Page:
Join Date: Feb 2006
Location: London, UK
Thanked 0 Times in 0 Posts
Rep Power: 11
You ask some good questions, but they're all in the world of "it depends."
I recently bought a boat that had been raced, in part because it had an extensive sail collection (several very recent) and the standing rigging had been replaced and upgraded not long ago. It was also came with with two spinnakers, whisker pole, and other race-related controls. These were all pluses for me, as well as the fact the rigging had been kept tuned and maintained well.
On the other hand, I'd stay clear of race boats that haven't been well maintained, old standing rigging, tabbing coming loose below decks, leaks or stress cracks from over-tight rigging, etc.
As for tiller, there's reasons pro and con, but it's often a matter of personal choice. An argument could be made that there's no real mechanical advantage of having a wheel on a boat that's less than 30-34 feet, and there's a mechanical disadvantage in that a wheel may be more complicated to service and maintain compared to a simple tiller. One gets less feedback from a wheel, and in my opinion it's harder to add an autopilot to a wheel.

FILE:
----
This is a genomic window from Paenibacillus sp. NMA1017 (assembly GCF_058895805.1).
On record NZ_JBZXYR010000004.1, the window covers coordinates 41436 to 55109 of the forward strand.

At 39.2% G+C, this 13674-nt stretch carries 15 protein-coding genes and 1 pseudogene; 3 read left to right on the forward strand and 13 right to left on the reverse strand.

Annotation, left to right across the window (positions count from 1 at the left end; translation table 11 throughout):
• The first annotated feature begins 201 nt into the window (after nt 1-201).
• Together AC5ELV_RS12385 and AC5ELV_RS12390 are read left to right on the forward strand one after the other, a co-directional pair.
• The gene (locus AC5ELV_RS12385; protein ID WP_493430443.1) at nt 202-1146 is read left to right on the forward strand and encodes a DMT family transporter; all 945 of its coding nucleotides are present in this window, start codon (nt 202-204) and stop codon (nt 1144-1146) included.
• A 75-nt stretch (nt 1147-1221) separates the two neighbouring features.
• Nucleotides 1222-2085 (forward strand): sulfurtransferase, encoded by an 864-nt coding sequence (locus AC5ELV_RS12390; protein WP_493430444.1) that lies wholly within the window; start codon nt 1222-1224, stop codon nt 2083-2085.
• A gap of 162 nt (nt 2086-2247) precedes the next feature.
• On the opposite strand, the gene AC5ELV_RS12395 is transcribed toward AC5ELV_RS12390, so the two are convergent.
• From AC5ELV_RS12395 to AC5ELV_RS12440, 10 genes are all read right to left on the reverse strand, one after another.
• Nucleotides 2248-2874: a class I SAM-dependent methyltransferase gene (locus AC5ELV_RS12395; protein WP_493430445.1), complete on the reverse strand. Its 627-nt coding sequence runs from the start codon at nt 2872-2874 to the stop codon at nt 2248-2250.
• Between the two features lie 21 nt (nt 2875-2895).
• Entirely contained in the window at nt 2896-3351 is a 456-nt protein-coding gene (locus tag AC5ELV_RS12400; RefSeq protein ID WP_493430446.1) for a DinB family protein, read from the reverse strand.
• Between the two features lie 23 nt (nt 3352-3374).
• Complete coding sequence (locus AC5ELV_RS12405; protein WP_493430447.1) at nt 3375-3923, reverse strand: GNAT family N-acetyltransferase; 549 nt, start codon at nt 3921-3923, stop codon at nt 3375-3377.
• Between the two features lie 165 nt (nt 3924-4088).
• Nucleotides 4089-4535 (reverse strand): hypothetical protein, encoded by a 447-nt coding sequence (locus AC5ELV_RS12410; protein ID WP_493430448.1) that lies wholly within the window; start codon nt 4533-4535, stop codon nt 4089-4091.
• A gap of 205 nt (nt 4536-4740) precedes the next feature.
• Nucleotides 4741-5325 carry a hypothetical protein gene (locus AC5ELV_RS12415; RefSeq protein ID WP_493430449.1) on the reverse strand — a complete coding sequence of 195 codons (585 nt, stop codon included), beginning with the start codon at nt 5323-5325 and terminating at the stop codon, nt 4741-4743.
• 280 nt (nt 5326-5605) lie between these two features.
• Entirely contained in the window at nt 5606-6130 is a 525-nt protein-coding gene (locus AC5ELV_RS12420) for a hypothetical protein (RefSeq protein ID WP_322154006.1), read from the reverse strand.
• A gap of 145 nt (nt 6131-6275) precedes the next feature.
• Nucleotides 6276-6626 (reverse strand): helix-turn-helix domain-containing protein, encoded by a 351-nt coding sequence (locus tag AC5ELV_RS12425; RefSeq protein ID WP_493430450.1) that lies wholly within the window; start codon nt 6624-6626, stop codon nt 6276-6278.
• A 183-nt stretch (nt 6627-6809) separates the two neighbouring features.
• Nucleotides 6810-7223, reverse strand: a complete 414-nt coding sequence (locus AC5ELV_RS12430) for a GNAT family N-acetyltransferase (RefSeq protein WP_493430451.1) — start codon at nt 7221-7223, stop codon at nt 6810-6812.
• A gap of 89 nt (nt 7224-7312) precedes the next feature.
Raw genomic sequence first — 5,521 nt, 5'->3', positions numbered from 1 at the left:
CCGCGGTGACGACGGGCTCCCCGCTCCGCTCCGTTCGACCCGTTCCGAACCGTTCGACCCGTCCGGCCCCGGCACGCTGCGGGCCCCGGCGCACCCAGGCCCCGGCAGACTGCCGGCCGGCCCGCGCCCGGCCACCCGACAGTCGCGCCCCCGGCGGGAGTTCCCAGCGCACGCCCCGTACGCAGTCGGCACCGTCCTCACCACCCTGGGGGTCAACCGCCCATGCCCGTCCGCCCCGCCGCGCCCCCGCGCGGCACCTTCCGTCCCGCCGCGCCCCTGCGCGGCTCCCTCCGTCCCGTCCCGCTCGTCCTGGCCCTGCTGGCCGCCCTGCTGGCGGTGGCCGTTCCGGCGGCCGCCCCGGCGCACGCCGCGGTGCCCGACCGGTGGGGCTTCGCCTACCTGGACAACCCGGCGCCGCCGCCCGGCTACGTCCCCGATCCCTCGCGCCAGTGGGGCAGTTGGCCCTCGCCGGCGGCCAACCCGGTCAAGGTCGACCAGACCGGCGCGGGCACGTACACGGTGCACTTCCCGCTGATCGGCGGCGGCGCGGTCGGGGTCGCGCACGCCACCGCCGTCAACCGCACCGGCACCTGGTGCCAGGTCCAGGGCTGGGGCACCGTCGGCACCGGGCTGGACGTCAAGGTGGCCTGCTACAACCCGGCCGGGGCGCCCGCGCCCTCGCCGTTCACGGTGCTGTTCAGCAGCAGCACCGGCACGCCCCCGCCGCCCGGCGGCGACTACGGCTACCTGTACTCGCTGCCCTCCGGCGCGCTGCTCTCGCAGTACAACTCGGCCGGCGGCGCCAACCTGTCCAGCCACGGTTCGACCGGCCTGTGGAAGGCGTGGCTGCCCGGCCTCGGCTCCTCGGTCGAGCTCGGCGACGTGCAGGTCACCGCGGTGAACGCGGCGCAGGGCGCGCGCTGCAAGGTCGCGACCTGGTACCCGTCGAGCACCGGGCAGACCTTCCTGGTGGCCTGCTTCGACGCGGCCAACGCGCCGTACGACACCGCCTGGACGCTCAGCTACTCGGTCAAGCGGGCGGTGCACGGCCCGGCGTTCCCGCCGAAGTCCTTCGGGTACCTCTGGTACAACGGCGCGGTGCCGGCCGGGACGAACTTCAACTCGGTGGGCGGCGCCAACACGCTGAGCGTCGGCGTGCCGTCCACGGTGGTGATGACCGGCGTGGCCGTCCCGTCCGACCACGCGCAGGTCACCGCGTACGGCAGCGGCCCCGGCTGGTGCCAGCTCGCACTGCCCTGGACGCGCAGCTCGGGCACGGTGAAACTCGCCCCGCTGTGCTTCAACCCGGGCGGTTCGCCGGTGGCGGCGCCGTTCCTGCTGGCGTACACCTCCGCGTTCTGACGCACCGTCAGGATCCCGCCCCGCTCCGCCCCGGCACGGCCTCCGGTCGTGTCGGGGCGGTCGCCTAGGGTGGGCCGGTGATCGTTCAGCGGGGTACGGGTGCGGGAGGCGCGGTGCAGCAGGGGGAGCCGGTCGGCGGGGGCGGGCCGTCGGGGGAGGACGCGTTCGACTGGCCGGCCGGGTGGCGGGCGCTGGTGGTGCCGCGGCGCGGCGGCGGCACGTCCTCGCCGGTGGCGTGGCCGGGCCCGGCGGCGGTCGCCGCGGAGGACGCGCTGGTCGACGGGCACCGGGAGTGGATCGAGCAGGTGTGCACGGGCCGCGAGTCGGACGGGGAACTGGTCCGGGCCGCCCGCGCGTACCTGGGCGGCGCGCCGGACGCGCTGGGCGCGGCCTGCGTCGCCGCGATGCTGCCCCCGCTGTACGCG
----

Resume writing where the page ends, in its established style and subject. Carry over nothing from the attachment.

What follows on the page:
For a single-hander, it might be nice to just tighten the knob on a wheel to hold it in place while doing other jobs. A tiller can be locked pretty easily with a basic auto-pilot, and I really liked how the previous owner installed the tiller pilot on our boat (and it can steer to waypoints on the GPS).
Finally, based on the design of the cockpit on a small sailboat, the wheel could be a pain or benefit for climbing around when managing sails and the like. Some tillers "sweep" the cockpit and can be a pain, but they also can normally fold up and out of the way when anchored or even changing tacks. Some wheel set ups can be pretty inconvient for managing sheets and moving about, depending on the cockpit setup.
If you haven't guessed-- my bias is for a tiller, and others might sucessfully argue a wheel is better. "It depends..."